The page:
spec:
      restartPolicy: Always
      containers:
        - name: server
          image: moorara/app-server:latest
          imagePullPolicy: Always
          command: [ "server" ]
          ports:
            - name: http
              containerPort: 8080
              protocol: TCP
          env:
            - name: LOG_LEVEL_FILE
              value: /configs/server/log-level
          volumeMounts:
            - name: app-server
              mountPath: /configs/server
              readOnly: true
      volumes:
        - name: app-server
          configMap:
            name: app-server
            defaultMode: 420
---
apiVersion: v1
kind: Service
metadata:
  name: app-server
  labels:
    name: app-server
spec:
  type: ClusterIP
  selector:
    name: app-server
  ports:
    - name: http
      protocol: TCP
      port: 8080
      targetPort: http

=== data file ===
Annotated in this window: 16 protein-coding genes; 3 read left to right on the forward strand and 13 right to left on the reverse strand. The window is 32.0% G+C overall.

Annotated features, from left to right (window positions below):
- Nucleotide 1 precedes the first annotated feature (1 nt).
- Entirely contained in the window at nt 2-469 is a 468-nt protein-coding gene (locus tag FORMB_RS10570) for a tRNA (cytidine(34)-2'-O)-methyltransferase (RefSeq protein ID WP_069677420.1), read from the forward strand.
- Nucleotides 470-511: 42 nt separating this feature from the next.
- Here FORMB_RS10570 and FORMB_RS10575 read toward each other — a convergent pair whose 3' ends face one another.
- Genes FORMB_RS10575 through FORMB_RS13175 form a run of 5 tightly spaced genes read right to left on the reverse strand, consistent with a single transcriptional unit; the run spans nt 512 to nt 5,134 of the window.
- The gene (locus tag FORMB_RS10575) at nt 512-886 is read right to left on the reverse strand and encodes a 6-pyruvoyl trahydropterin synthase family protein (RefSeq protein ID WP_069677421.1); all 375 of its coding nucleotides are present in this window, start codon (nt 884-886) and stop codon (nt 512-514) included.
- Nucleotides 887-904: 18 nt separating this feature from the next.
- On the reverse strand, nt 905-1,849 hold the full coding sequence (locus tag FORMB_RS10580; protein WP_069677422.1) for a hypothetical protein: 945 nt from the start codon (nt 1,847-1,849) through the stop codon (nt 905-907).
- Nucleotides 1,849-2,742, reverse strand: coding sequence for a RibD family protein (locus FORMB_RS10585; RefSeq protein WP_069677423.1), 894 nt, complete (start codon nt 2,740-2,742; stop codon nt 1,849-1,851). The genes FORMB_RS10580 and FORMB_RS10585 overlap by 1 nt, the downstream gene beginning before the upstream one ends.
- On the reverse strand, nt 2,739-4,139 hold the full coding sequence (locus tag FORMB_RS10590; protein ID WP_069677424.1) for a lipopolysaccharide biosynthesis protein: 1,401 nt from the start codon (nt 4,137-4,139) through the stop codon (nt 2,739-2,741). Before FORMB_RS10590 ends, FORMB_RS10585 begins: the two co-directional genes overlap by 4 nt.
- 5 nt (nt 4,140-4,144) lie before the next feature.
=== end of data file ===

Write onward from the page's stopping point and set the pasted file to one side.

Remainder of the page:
Finally, we use this Makefile for running our commands in an easier way:

build:
  go build

docker:
  docker image build --tag moorara/app-server:latest .
  docker image push moorara/app-server:latest

k8s-deploy:
  kubectl create -f kubernetes.yaml

k8s-delete:
  kubectl delete service app-server
  kubectl delete deployment app-server
  kubectl delete configmap app-server

.PHONY: build docker k8s-deploy k8s-delete

Client Part

Here is the source code of our client in Go:

package main

import (
  "fmt"
  "net/http"
  "sync"
  "time"

  "github.com/moorara/konfig"
  "github.com/moorara/observe/log"
)

var config = struct {
  sync.Mutex
  LogLevel      string
  ServerAddress string
}{
  // default values
  LogLevel:      "Info",
  ServerAddress: "http://localhost:8080",